Posts Tagged ‘interesting’

Braces Time-Lapse: Watch 18 Months of Teeth Straightening in 30 Seconds

Time-lapses have the ability to turn some pretty mundane things into really interesting videos. Case in point, ‘watching teeth straighten’ sounds like a joke excuse you’d give for why you don’t want to help that one friend move… again. But this 30 second time-lapse shows just that, and it’s downright fascinating.

Breaking open the wonder of how these metal wires work, this time-lapse video — posted to YouTube by Ernest McCallum half a decade ago — shows how a teenager’s extremely crooked teeth are corrected over eighteen months of gum-rending pain.

(via Laughing Squid)

Google Satellite Images of Buildings that Look Like the Letters A through Z

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While browsing around on Google Maps satellite view (as many of us have done at some point or another) art director Yousuke Ozawa came across a number of buildings that resembled various letters of the alphabet.

Realizing the potential of this find, he spent the next week digitally flying across the globe and curating what ended up being Satellite Fonts, a collection of all 26 letters of the alphabet as formed by buildings across the world. Read more…

Casio’s ‘Split Camera’ Features a Modular Design that Separates the Screen from the Lens

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Casio’s new EXILIM EX-FR10 action camera, first unveiled about a month ago, is a unique device with a modular form-factor that’s sure to turn heads.

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This Creative Ad Imagines what a Multi-Decade Time-Lapse of a Living Room Would Look Like

Have you ever wondered what a multi-decade time-lapse of your living room would look like? Well, we don’t exactly have one to share with you, but what we do have is this clever advertisement from Dutch company Philips that tries to imagine what that might be like. Read more…

The Dunning-Kruger Peak of Photography

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This humorous graphic was created by Lee Hutchinson over at Ars Technica in a recent article comparing the iPhone 6 Plus to a Canon DSLR. It suggests that people who are just starting out in photography commonly experience a period of delusion in which they suddenly think they are much greater at photography than they actually are.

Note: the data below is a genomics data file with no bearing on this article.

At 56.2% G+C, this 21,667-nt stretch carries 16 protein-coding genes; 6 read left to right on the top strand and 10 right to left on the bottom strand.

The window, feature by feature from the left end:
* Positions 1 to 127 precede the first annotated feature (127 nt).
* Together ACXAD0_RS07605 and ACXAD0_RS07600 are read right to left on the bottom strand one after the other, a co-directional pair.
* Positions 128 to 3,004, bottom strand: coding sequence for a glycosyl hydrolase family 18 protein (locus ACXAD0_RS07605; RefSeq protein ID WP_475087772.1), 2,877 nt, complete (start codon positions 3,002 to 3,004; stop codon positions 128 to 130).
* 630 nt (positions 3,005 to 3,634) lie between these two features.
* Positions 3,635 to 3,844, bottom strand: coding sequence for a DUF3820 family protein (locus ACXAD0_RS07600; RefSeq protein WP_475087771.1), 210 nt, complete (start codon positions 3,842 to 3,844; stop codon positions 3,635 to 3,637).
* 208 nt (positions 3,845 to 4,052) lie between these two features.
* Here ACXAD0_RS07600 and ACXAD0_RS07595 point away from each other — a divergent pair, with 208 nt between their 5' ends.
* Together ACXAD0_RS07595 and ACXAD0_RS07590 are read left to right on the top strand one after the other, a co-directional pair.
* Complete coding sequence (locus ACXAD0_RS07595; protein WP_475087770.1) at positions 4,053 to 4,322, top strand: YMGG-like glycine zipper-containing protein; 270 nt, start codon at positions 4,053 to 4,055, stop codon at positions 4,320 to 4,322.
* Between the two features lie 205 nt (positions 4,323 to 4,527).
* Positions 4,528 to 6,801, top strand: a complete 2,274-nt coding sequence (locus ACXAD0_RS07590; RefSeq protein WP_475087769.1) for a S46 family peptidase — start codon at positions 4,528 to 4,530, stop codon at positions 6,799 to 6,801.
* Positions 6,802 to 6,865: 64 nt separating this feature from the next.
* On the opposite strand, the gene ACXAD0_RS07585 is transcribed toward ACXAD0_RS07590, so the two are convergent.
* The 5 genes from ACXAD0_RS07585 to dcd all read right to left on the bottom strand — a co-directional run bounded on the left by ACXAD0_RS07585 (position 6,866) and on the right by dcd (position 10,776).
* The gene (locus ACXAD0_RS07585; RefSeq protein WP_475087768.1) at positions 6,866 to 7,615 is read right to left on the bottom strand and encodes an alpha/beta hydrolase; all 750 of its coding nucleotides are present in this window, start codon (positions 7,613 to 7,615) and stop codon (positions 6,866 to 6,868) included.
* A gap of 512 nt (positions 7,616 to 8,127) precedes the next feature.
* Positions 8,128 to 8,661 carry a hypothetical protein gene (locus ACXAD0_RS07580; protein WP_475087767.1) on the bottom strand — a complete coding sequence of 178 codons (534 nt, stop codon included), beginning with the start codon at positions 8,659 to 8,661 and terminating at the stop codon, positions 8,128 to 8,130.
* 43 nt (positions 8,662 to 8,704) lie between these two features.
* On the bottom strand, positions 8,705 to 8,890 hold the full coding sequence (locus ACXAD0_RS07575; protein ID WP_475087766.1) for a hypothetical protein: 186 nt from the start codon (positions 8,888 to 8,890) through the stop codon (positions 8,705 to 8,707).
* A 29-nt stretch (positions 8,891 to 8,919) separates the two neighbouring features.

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Video: Nikon Strips Away the Outer Shell and Shows You the Tech Inside Its Nikkor Lenses

Ever wonder how the tech packed inside of your new Nikon lens actually works? How does Vibration Reduction provide 4.5 stops of stabilization? And what about the silent motors, how do those work?

In a video released earlier today, Nikon Asia decided to peel away the outer shell of its glass and show you, revealing the technology that makes a Nikkor Lens a Nikkor.

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A Crazy Looking Macro Flash Adapter Darth Vader Would be Proud Of

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What you see above is one of the most unusual pieces of lighting gear we’ve ever chanced across. Looking a bit like a prop from the upcoming Star Wars film, this contraption is actually a macro flash adapter designed by Polish photographers Agnieszka and Ernest Lysak.

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The Most Expensive Camera Kits Photographers Can Buy for Each Brand (in 2014)

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What are the most expensive camera and lens combinations you can buy for each manufacturer? Of course you could spend $2.79 million on a historical 1923 Leica or $165,000 on an ultra-rare Canon 1200mm lens, but what about gear that any photographer can purchase through a normal retail outlet?

We decided to do some research into what the priciest camera kits (a body plus a lens) currently available to photographers are in 2014.
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The Itsy Bitsy Spider: A Tiny Spider Made Itself at Home Inside This Lens

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We spend a lot of time over at Lensrentals getting dust out of lenses. Dust doesn’t affect an image, except in very rare circumstances, but people want their rental lenses to look nice and clean inside and out, and our inspectors check the inside of every lens with spotlights and send any dusty ones over to the repair department. Read more…

Neil Armstrong’s Spacesuit Served as a Reflector for Bounce Lighting Moon Photos

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Conspiracy theorists often point to moon landing photos as evidence that the whole thing was faked by the US government. One of the arguments is that since there’s only one main light source in the photos — the sun — the shadows should have been much darker and less detailed.

That argument has now been debunked thanks to one newly uncovered fact: Neil Armstrong’s spacesuit actually served as a great reflector, bouncing light into the shadows and illuminating many scenes.
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